by Art Sippo
The Blessed Virgin Mary plays a major role in "Passion" which may surprise non-Catholic viewers. Catholics who have had the benefit of learning traditional Mariology will see in this film how well it harmonizes with the story in the Gospels. Mary is depicted as being so in touch with her son that at the moment of his arrest she immediately knows that something is wrong. When he is kept in prison, she can feel his presence through the stone floor beneath her feet and lies prostrate in a effort to be close to him. She has the empathy of a mother watching helplessly while her child suffers. Yet there is more to it. She also knows that something more is happening; something inevitable that she has dreaded. At the time of the crucifixion, she is the only redeemed human on earth, and so she sees the suffering of her son with greater clarity than anyone else. And though she accepts what must happen, she is still suffers with Jesus.
I think that is what Mel Gibson was trying to convey. Some people have been disturbed by the violence portrayed in the film and have complained how Jesus would have had to be superhuman to withstand it. I did not find it any more violent than what the Gospels described. I have always found the overly pious diorama montages of the crucifixion in Hollywood films to be too sanitized and unrealistic. We usually see a blue eyed Jesus posing for holy cards while calmly reciting his final words. I think that Gibson's vision gets it right. Jesus must have suffered horribly before he was crucified especially since he died so quickly. And if he was indeed God Incarnate, he would have had greater resources than an ordinary man. If you read the early martyrologies, you get the same impression about the Christian martyrs in the Roman Persecutions. If the stories are accurate, they suffered horrifically, way beyond anything that ordinary men and women could have endured. It was their calmness in the face of such torture that made such an impression on the Romans and led to many conversions. No servant is greater than his master.
Likewise, his Mother, who was conceived without sin, would have witnessed his suffering and death with more than merely human compassion. Grace elevates nature, it does not eliminate it. Mary was an exceptional person. She would have suffered with her son more than a mere human mother would have. They were soul mates who alone at that time shared the great secret of his true origins. Her suffering would have existed on both the natural and supernatural levels and therein lies her special role in he redemption of mankind.
Mary was not some blushing wall flower. She who was pure and sinless bore Jesus under a cloud of impropriety. She alone knew exactly who and what he was from the very beginning. She must have had high hopes that he would restore Israel, but that prophecy about a sword piercing her heart must have remained to haunt her especially as it all started going horribly wrong. Her son was vilified and rejected. He was turned over by the priestly dupes of the Edomite "king" of Palestine to the hated Roman infidels so that he might be tortured to death. Of all the people in the world, only she could have known what it all meant. She saw this, not with stoic detachment, but with faith, hope, and love. When she asks Jesus if she could die along with him in the film - a clear reference to the doctrine of the co-redemptrix - Jesus tells her to be a mother to St. John. He calls her to move beyond natural motherhood to spiritual motherhood for all of Jesus' brethren. He placed a burden upon her that would carry beyond his own death to help so that she might help complete the work that he had started.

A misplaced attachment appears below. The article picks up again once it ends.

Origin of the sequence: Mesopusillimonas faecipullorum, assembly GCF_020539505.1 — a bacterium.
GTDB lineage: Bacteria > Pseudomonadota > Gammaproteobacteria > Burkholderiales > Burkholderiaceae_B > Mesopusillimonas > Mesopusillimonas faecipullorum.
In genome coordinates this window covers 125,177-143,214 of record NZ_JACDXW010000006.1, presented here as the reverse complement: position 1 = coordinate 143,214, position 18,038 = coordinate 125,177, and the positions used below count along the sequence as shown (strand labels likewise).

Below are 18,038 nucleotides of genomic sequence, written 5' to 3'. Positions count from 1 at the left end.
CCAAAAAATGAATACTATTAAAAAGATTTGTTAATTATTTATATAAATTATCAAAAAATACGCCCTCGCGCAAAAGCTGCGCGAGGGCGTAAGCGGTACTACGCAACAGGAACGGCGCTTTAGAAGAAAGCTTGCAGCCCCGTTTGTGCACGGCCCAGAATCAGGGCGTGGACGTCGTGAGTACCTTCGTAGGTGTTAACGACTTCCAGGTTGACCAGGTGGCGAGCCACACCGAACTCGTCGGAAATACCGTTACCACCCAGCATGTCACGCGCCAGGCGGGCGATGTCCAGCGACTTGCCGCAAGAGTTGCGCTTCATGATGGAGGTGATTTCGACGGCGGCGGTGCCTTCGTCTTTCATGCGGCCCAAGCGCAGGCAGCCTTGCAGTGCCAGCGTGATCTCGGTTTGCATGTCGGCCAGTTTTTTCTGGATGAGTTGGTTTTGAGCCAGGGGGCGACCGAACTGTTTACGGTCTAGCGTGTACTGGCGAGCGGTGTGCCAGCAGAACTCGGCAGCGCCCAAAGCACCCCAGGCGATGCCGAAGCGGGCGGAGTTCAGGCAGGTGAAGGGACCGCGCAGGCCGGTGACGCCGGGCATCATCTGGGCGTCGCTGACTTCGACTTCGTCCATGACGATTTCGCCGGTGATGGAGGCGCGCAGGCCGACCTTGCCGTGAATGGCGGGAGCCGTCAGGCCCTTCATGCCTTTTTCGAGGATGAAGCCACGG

Mary's immaculate heart alone of all mankind really could feel and understand what Christ was doing on the cross in all its complexity and paradox. Her perspective was therefore more like ours and less like that of a contemporary observer who could not understand the enormity of what was happening. When we stand before the cross it is a sign of contradiction. It is both the greatest shame of our humanity and its greatest hope. Knowing this, as she must have, Mary's comprehension would have run the gamut from sorrow to fascination and joy. Untainted by original sin, Mary was the only authentically human person who has ever lived. (Remember, Jesus was a divine person with 2 natures.) Her psychology and her faith would not be like that of us, her poor fallen children struggling in this vale of tears. She would feel everything -- good and bad --about the crucifixion more intensely than we would. But she would have known it both as a tragedy and as the victory that it was.
The Catholic Legate
March 17, 2004